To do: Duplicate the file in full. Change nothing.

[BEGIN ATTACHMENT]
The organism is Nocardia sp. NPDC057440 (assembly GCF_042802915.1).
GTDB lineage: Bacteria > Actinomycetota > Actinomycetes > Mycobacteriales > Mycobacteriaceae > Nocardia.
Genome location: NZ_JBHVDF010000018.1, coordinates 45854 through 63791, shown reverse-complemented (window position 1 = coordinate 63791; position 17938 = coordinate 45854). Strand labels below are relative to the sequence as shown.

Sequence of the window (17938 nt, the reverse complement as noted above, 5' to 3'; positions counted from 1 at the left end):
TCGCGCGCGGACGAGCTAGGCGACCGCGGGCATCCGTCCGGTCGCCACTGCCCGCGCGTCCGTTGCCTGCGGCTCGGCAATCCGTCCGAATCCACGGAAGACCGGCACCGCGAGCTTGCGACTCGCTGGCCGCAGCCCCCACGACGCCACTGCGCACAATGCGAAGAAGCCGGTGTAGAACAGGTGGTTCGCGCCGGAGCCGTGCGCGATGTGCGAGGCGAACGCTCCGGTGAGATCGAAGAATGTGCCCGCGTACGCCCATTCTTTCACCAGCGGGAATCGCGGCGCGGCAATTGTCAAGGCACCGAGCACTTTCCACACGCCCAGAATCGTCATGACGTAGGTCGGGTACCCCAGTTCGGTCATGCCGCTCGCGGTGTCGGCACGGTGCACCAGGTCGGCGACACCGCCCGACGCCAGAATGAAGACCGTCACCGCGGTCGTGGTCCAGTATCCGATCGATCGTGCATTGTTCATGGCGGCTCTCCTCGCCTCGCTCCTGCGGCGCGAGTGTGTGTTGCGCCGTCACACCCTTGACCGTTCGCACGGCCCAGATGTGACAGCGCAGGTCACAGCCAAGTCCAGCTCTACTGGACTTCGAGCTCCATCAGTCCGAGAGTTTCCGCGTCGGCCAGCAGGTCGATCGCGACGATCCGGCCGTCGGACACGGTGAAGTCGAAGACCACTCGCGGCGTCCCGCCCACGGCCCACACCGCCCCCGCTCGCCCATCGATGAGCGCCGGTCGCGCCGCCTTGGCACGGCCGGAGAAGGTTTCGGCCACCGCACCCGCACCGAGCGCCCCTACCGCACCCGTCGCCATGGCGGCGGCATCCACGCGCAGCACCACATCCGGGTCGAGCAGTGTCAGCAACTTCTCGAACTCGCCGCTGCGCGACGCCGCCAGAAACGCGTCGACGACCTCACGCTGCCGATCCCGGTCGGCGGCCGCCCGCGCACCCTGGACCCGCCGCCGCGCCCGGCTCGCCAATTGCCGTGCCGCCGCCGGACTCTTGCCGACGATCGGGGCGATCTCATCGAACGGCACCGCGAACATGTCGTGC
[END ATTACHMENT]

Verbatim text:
The organism is Nocardia sp. NPDC057440 (assembly GCF_042802915.1).
GTDB lineage: Bacteria > Actinomycetota > Actinomycetes > Mycobacteriales > Mycobacteriaceae > Nocardia.
Genome location: NZ_JBHVDF010000018.1, coordinates 45854 through 63791, shown reverse-complemented (window position 1 = coordinate 63791; position 17938 = coordinate 45854). Strand labels below are relative to the sequence as shown.

Sequence of the window (17938 nt, the reverse complement as noted above, 5' to 3'; positions counted from 1 at the left end):
TCGCGCGCGGACGAGCTAGGCGACCGCGGGCATCCGTCCGGTCGCCACTGCCCGCGCGTCCGTTGCCTGCGGCTCGGCAATCCGTCCGAATCCACGGAAGACCGGCACCGCGAGCTTGCGACTCGCTGGCCGCAGCCCCCACGACGCCACTGCGCACAATGCGAAGAAGCCGGTGTAGAACAGGTGGTTCGCGCCGGAGCCGTGCGCGATGTGCGAGGCGAACGCTCCGGTGAGATCGAAGAATGTGCCCGCGTACGCCCATTCTTTCACCAGCGGGAATCGCGGCGCGGCAATTGTCAAGGCACCGAGCACTTTCCACACGCCCAGAATCGTCATGACGTAGGTCGGGTACCCCAGTTCGGTCATGCCGCTCGCGGTGTCGGCACGGTGCACCAGGTCGGCGACACCGCCCGACGCCAGAATGAAGACCGTCACCGCGGTCGTGGTCCAGTATCCGATCGATCGTGCATTGTTCATGGCGGCTCTCCTCGCCTCGCTCCTGCGGCGCGAGTGTGTGTTGCGCCGTCACACCCTTGACCGTTCGCACGGCCCAGATGTGACAGCGCAGGTCACAGCCAAGTCCAGCTCTACTGGACTTCGAGCTCCATCAGTCCGAGAGTTTCCGCGTCGGCCAGCAGGTCGATCGCGACGATCCGGCCGTCGGACACGGTGAAGTCGAAGACCACTCGCGGCGTCCCGCCCACGGCCCACACCGCCCCCGCTCGCCCATCGATGAGCGCCGGTCGCGCCGCCTTGGCACGGCCGGAGAAGGTTTCGGCCACCGCACCCGCACCGAGCGCCCCTACCGCACCCGTCGCCATGGCGGCGGCATCCACGCGCAGCACCACATCCGGGTCGAGCAGTGTCAGCAACTTCTCGAACTCGCCGCTGCGCGACGCCGCCAGAAACGCGTCGACGACCTCACGCTGCCGATCCCGGTCGGCGGCCGCCCGCGCACCCTGGACCCGCCGCCGCGCCCGGCTCGCCAATTGCCGTGCCGCCGCCGGACTCTTGCCGACGATCGGGGCGATCTCATCGAACGGCACCGCGAACATGTCGTGC